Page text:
“A hugely entertaining look at why we enjoy the things we enjoy. … There's hardcore biology here, but it's tempered with personal anecdotes, penetrating observations and quotes from the likes of comedian Mitch Hedberg and Wilco frontman Jeff Tweedy. If you're science-phobic, don't worry: Linden is incredibly smart, but comes across as the funny, patient professor you wish you'd had in college.”
-National Public Radio, Michael Schaub
"This cheerful summary of the brain's reward system is a profound experience… Pleasure is a superb book. My brain has been changed by reading it.”
-The Guardian (UK), Leo Benedictus
"Linden's conversational style, his abundant use of anecdotes, and his successful coupling of wit with insight makes [The Compass of Pleasure] a joy to read. Even the footnotes are sprinkled with hidden gems."
"This book is highly readable and full of fascinating facts and theories... You're sure to get pleasure from reading Pleasure"
-BBC Focus (UK), Susan Blackmore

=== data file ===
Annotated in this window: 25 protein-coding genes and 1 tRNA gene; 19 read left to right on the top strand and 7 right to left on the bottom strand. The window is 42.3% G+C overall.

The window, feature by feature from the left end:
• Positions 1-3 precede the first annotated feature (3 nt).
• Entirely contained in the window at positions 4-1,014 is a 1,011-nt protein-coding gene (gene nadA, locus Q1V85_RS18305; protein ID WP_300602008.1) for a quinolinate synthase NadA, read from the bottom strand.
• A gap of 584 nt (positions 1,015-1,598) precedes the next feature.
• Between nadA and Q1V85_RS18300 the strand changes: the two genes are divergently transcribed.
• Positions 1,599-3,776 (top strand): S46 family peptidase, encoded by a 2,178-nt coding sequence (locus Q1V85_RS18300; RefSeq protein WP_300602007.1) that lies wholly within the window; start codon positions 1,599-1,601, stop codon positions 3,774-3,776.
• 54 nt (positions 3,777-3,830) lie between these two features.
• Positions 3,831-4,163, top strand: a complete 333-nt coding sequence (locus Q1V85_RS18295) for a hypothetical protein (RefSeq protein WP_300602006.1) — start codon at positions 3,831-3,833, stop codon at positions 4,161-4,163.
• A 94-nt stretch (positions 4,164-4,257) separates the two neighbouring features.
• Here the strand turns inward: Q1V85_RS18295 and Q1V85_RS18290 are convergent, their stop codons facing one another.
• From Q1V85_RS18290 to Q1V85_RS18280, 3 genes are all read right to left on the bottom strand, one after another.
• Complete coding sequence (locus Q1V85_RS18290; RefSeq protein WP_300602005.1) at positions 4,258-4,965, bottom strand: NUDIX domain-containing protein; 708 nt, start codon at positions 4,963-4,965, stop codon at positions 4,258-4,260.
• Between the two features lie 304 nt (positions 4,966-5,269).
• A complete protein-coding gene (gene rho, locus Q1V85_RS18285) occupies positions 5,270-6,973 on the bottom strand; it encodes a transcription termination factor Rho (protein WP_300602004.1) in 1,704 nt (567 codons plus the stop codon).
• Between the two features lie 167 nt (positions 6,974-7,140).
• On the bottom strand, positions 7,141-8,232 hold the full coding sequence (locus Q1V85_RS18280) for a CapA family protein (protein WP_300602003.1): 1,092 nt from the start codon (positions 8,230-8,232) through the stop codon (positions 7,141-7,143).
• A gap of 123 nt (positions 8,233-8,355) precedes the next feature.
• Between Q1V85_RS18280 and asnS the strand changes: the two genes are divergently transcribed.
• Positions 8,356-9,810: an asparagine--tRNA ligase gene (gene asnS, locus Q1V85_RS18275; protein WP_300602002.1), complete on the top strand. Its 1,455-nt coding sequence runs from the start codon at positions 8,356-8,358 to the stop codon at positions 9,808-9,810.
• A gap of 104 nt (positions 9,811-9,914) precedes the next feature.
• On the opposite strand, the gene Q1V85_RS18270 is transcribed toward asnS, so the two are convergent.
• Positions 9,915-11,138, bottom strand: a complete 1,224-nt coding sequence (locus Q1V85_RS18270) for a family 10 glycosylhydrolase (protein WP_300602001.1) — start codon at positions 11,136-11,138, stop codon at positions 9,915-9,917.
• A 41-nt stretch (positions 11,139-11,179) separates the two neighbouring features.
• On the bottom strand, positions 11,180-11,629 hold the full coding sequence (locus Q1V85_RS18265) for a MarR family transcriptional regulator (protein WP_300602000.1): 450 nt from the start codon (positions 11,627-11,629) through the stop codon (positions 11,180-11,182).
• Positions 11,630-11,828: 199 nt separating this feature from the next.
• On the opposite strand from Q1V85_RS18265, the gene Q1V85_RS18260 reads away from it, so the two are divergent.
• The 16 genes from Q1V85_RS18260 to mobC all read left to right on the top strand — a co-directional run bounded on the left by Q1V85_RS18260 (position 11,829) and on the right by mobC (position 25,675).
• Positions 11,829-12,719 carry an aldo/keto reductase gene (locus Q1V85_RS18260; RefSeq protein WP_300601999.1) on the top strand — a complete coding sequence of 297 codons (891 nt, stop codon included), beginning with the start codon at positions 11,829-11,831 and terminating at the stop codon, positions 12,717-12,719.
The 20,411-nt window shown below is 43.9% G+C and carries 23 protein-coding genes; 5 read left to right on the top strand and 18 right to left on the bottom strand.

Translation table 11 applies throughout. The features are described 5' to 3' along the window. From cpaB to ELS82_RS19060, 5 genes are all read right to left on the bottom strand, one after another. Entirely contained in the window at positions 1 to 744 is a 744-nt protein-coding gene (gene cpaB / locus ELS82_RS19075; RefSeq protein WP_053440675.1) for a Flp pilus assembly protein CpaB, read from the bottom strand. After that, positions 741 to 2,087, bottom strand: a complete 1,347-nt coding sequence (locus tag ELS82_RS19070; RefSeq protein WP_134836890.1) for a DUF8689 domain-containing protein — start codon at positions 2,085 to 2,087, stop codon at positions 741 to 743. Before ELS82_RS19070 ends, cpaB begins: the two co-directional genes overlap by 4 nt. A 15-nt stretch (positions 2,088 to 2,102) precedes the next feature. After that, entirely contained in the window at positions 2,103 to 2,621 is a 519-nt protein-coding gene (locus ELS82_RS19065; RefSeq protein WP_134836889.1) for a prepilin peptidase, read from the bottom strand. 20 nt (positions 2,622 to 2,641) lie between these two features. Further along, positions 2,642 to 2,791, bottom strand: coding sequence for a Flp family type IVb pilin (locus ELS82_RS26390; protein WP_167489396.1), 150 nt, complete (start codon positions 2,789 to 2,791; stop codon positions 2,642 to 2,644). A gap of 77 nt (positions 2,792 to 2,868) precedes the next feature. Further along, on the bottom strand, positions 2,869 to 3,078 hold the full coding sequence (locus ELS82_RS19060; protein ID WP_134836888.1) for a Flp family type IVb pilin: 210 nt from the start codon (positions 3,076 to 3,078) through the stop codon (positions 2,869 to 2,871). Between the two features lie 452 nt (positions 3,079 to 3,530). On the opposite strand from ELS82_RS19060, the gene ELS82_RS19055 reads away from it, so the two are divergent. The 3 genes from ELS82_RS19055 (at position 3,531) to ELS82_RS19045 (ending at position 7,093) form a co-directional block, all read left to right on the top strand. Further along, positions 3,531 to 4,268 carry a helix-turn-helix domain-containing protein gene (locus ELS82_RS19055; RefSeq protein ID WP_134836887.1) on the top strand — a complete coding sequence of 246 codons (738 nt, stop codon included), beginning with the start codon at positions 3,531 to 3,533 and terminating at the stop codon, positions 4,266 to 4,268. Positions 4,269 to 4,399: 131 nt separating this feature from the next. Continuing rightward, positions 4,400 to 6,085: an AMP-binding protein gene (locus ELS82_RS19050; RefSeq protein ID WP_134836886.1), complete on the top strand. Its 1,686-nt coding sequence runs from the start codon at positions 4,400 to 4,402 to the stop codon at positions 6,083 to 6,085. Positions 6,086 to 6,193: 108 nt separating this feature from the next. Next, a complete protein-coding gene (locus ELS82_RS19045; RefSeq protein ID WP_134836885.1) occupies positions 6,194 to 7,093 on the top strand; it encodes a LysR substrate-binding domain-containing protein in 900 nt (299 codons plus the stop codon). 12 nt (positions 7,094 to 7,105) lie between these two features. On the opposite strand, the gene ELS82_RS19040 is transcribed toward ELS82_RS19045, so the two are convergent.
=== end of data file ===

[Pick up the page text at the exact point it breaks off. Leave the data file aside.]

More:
"In his book “The Compass of Pleasure,” the Johns Hopkins neurobiologist David J. Linden explicates the workings of these regions, known collectively as the reward system, elegantly drawing on sources ranging from personal experience to studies of brain activity to experiments with molecules and genes."
-The New York Times, Christopher Chabris
"Important, timely and fascinating."
-Naomi Wolf, author of The Beauty Myth and The End of America
"Conventional wisdom advises, “If it feels good, stop it. If it tastes good, spit it out.” But why? Because indulging pleasurable excess, whether of drugs, food, or sex, has an unforgiving downside. The biology of how we know this is the topic of Linden’s fascinating, by turns technical and entertaining effort."
-Booklist, Donna Chavez
"How do orgasms, heroin, greasy foods and juicy gossip jolt the same neurons? Neuroscientist David Linden delves into the research, mixing in plenty of trippy anecdotes."
"A professor of neuroscience, David Linden’s latest book looks at what’s going on in the brain when we do things that make us feel good, be it drinking a glass of red wine or doing volunteer work. Linden has scientific explanations for what’s happening between your gut and your brain in why-am-I-hungry-for-a-fourth-macaroon-moments.
-Vogue, Molly Creeden
"A lively description of the pursuit of pleasure, one of the most powerful forces in the human brain."
"This is your brain. You may as well enjoy it, and this romp through the science of pleasure is a blast of dopamine."
-LitSnap.com, Joel Gardner